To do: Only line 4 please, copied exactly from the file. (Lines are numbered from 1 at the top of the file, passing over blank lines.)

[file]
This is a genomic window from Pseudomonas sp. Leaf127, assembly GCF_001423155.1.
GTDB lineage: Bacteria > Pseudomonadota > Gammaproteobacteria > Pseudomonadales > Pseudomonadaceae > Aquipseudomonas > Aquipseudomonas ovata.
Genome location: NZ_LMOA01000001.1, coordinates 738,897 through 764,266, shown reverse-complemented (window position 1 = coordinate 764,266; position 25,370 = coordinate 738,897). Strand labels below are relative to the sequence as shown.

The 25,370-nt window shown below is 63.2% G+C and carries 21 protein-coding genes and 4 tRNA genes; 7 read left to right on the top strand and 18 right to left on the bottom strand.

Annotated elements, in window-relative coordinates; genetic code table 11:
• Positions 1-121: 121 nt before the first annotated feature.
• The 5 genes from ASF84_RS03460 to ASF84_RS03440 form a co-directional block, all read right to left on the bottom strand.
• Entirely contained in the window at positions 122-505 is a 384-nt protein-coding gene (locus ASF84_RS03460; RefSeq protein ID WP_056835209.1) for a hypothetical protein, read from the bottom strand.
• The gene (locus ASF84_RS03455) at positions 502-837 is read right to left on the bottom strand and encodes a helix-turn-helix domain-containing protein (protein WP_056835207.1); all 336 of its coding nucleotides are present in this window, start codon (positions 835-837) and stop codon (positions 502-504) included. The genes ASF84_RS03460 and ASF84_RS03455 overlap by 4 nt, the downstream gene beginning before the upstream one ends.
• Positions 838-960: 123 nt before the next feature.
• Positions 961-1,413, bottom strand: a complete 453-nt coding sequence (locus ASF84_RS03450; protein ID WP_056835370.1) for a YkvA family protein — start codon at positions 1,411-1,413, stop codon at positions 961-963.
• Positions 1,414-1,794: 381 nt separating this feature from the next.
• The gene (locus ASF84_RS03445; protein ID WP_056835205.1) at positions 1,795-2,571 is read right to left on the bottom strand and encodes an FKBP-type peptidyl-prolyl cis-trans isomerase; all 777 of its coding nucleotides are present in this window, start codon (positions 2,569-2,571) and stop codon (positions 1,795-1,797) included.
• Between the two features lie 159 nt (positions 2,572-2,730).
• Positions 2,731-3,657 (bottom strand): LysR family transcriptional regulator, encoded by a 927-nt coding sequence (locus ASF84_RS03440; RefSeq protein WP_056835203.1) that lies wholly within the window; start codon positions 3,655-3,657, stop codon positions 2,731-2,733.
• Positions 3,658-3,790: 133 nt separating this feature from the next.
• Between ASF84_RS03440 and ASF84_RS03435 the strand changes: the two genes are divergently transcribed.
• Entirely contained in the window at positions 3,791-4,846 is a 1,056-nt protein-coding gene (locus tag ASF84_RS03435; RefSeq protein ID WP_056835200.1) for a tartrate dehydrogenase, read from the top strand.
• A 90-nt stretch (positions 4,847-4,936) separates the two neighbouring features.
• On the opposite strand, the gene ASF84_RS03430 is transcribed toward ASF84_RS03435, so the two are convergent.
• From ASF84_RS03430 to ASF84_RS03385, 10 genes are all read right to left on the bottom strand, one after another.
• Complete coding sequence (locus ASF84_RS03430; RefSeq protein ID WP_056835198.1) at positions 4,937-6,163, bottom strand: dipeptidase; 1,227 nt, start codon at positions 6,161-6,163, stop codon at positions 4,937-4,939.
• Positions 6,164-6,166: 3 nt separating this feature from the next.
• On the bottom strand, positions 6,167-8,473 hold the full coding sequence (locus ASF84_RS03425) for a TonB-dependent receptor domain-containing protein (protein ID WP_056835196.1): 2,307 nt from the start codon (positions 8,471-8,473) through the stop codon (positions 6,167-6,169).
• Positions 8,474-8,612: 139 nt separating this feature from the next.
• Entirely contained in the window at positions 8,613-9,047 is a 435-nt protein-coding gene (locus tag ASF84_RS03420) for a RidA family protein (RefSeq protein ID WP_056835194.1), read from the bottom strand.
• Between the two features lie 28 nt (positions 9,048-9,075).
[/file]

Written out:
The 25,370-nt window shown below is 63.2% G+C and carries 21 protein-coding genes and 4 tRNA genes; 7 read left to right on the top strand and 18 right to left on the bottom strand.